The best news of the year 2020 about Hepatitis is the announcement of the winners of the prize for Medicine or Physiology for the discovery of the Hepatitis C virus to Americans Harvey J. Alter and Charles M. Rice, and British scientist Michael Houghton on Monday the 5th October 2020. Second good news is Global hepatitis strategy- 2020 endorsed by all WHO Member States, aiming to reduce new hepatitis infections by 90% and deaths by 65% by 2030. World Hepatitis Day (WHD) 2020 on 28 July intended to bring the world together under a single theme of ‘Hepatitis free future’ by finding the ‘Missing Millions’ and raising awareness to influence real change.
Hepatitis is an inflammation of the liver that can cause a range of health problems and can be fatal. There are five main strains of the hepatitis virus, referred to as types A, B, C, D and E. While they all cause liver disease, they differ in modes of transmission, severity of the illness, geographical distribution, and prevention methods. Recent estimates indicate that worldwide there are over 345 million infections of hepatitis all varieties put together and 1.5 million deaths each year. Majority of these cases belong to HBV, followed by HCV and HDV. WHO estimates that, there are 320 million people worldwide to be living with viral hepatitis B & C and most of them are unaware, as testing and treatment remains beyond their reach? Introduction and Scaling up of infant vaccination have demonstrated a reduction of HBV prevalence.
Hepatitis A Virus (HAV) and Hepatitis E Virus (HEV) are predominantly enterically transmitted pathogens and are responsible to cause both sporadic infections and epidemics of acute viral hepatitis. Public health measures to improve sanitation and provide safe drinking water for preventing HAV and HEV are in progress. HBV, HCV and HDV are predominantly spread via parenteral route and are notorious to cause chronic hepatitis which can lead to grave complications including cirrhosis of liver and hepatocellular carcinoma.
The Government of India has conveyed a political intent by setting up a comprehensive action plan- ‘National Viral Hepatitis Control Program (NVHCP)’. This is an integrated approach for prevention and control of viral hepatitis, aiming to end viral hepatitis by 2030 as envisaged in National Health Policy 2017. However, the good intentions of reaching target are not matched by resources and execution of plan. To add to this perineal systemic problem, the Jugaad approach for Covid- 19 Pandemic management, since March 2020, the entire Government machinery is being mobilized for firefighting the pandemic, that has resulted in all other public health programs having a setback for want of resources, monitoring and requisite push.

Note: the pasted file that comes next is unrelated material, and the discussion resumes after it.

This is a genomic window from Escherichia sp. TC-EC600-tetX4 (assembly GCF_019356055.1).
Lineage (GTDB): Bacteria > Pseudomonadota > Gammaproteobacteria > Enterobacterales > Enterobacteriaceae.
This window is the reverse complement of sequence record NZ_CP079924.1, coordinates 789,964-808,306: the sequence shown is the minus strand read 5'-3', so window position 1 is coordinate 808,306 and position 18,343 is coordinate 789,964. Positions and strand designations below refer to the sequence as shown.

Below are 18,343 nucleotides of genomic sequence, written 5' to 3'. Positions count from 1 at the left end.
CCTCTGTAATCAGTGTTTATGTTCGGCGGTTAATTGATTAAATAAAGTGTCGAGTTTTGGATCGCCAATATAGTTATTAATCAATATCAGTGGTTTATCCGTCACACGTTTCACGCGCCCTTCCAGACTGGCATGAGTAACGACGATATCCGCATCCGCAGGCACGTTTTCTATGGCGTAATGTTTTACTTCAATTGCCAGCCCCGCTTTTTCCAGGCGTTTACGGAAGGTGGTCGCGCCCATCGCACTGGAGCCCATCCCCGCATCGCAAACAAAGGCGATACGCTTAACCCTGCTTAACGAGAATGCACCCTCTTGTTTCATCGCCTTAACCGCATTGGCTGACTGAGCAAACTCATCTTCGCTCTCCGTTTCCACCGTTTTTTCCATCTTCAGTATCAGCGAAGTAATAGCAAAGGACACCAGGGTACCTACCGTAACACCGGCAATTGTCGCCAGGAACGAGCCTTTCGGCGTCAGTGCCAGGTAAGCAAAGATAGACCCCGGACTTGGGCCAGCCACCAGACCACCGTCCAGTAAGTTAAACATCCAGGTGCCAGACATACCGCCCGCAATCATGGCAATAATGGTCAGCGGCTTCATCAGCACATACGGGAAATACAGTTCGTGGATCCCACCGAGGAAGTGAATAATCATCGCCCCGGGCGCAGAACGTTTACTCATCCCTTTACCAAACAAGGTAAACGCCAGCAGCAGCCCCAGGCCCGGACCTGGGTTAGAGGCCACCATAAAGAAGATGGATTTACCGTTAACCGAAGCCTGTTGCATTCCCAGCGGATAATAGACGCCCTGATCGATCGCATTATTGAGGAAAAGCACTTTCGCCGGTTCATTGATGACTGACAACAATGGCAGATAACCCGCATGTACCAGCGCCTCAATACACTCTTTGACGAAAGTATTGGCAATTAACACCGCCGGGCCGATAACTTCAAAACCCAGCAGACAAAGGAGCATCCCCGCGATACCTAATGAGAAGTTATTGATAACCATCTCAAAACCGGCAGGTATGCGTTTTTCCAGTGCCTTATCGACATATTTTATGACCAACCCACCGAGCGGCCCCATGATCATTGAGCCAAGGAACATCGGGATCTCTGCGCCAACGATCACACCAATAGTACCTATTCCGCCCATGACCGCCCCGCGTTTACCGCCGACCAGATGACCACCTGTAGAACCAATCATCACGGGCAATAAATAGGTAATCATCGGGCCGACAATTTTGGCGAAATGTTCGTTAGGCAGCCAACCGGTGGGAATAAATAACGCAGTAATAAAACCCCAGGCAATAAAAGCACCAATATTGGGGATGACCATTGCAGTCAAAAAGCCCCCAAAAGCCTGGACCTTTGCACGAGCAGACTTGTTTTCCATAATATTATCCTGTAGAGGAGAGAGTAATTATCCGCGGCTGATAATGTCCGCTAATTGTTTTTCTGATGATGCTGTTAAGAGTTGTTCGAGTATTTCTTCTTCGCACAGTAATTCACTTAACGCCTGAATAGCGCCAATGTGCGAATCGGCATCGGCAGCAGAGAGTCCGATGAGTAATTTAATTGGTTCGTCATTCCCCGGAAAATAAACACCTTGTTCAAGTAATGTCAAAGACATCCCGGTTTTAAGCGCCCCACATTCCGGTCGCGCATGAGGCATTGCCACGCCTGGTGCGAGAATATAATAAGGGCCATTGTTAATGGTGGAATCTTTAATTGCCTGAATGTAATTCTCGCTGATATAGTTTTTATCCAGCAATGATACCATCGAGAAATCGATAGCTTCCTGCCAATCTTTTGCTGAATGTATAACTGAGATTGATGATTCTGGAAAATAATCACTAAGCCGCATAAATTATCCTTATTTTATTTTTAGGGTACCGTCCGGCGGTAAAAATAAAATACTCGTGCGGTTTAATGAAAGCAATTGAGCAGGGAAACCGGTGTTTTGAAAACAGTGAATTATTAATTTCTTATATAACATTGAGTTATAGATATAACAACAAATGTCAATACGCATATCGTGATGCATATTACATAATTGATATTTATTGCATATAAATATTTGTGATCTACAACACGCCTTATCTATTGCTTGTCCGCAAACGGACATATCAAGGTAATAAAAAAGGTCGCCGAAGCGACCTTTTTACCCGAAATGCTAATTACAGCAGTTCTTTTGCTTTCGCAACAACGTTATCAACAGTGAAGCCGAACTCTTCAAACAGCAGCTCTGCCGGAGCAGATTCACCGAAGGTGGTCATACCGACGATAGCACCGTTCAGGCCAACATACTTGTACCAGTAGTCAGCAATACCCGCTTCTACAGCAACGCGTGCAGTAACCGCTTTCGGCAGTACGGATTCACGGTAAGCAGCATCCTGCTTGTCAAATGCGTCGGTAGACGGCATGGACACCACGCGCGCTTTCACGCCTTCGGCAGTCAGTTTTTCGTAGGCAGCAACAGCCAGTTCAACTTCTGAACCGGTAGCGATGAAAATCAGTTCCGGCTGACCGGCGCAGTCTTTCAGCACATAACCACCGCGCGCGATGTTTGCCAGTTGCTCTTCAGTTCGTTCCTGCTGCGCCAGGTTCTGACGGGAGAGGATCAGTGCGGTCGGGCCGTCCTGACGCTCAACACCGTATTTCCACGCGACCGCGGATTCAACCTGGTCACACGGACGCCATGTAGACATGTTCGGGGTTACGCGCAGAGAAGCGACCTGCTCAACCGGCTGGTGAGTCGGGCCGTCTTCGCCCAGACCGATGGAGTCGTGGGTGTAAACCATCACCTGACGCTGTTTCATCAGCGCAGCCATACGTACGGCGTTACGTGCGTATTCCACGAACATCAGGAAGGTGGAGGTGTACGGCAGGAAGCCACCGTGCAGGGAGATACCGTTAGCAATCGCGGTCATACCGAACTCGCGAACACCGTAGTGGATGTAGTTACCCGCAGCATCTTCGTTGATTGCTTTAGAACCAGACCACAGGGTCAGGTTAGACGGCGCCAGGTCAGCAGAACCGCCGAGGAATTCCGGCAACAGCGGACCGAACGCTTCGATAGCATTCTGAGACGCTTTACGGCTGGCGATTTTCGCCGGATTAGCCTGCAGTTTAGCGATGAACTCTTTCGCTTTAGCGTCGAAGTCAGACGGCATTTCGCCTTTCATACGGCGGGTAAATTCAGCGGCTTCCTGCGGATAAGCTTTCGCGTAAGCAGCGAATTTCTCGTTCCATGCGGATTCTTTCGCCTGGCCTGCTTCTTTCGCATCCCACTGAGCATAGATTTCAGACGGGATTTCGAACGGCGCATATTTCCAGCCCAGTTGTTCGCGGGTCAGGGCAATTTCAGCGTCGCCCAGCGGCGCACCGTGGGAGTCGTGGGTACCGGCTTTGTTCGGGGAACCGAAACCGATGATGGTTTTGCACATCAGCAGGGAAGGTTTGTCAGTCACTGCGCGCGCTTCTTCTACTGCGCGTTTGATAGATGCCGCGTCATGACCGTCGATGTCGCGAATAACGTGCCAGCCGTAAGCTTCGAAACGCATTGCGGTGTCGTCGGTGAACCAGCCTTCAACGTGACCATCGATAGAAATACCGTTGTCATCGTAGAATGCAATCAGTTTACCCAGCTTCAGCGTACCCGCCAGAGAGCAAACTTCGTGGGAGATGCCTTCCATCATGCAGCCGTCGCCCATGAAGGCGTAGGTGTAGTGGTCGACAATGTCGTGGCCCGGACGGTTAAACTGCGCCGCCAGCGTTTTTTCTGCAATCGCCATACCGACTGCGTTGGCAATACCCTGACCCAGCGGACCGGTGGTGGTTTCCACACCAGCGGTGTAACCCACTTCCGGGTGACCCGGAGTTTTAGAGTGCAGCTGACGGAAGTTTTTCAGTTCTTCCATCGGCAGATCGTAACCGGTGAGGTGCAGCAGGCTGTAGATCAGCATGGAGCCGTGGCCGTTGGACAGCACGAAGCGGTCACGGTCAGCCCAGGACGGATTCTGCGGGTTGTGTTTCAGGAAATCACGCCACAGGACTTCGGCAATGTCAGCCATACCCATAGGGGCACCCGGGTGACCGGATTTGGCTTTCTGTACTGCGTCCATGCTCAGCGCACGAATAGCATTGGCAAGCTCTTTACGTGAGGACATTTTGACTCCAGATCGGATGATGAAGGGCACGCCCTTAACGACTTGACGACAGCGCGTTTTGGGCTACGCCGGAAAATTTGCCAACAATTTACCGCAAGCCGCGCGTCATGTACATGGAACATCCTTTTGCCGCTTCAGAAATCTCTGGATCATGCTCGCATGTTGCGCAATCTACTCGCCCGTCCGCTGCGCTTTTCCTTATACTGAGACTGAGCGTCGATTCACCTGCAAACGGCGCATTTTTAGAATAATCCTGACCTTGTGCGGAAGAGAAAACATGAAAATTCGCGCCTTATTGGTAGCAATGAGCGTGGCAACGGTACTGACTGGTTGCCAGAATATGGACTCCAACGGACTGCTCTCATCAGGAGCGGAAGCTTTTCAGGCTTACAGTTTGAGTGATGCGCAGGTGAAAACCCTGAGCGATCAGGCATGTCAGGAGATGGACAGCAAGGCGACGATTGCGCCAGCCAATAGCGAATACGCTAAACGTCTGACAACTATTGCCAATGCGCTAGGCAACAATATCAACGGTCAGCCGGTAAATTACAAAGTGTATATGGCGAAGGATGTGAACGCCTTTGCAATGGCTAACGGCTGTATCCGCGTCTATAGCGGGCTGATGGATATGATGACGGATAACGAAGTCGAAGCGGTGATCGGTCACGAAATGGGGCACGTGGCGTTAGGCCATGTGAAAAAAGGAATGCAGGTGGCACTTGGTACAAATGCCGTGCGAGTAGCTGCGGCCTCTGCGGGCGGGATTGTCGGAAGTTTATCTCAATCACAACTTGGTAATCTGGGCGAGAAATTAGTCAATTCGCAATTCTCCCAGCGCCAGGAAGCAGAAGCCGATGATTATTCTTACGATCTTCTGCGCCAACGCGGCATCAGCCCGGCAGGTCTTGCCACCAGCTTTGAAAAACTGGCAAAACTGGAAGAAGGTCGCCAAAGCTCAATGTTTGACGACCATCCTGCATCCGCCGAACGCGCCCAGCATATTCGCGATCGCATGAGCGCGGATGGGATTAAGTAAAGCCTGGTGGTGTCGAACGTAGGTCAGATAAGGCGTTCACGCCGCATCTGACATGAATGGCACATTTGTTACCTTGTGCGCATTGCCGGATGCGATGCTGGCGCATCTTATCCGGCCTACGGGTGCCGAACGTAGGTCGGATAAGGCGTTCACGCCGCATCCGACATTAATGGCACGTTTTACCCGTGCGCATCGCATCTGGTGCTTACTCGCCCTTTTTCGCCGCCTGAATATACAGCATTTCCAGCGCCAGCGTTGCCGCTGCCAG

There are many unfinished tasks left in prevention and elimination of viral hepatitis in developing countries, especially India. The prevailing water and sanitation issues continue haunt the country with HAV and HEV outbreaks. HAV vaccination strategies need redefining because of changing epidemiology. HEV vaccine should be made available in India. Encouraging voluntary blood donation and safe renal dialysis are in infancy and Individual blood and organ donors’ nucleic acid testing (NAT) detects infection for HIV, HBV, and HCV is yet to be used as a screening tool. For the management of chronic HBV infection, treatment should be targeted at those with highest risk of disease progression, based on the detection of persistently raised alanine transaminase (ALT) levels and HBV DNA more than 20,000 IU/ml in those older than 30 years.
In this article I have captured hepatitis infection status, major challenges in achieving hepatitis free India by 2030 competing with Covid-19 pandemic
Published on: Nov 27, 2020 Pages: 9-14
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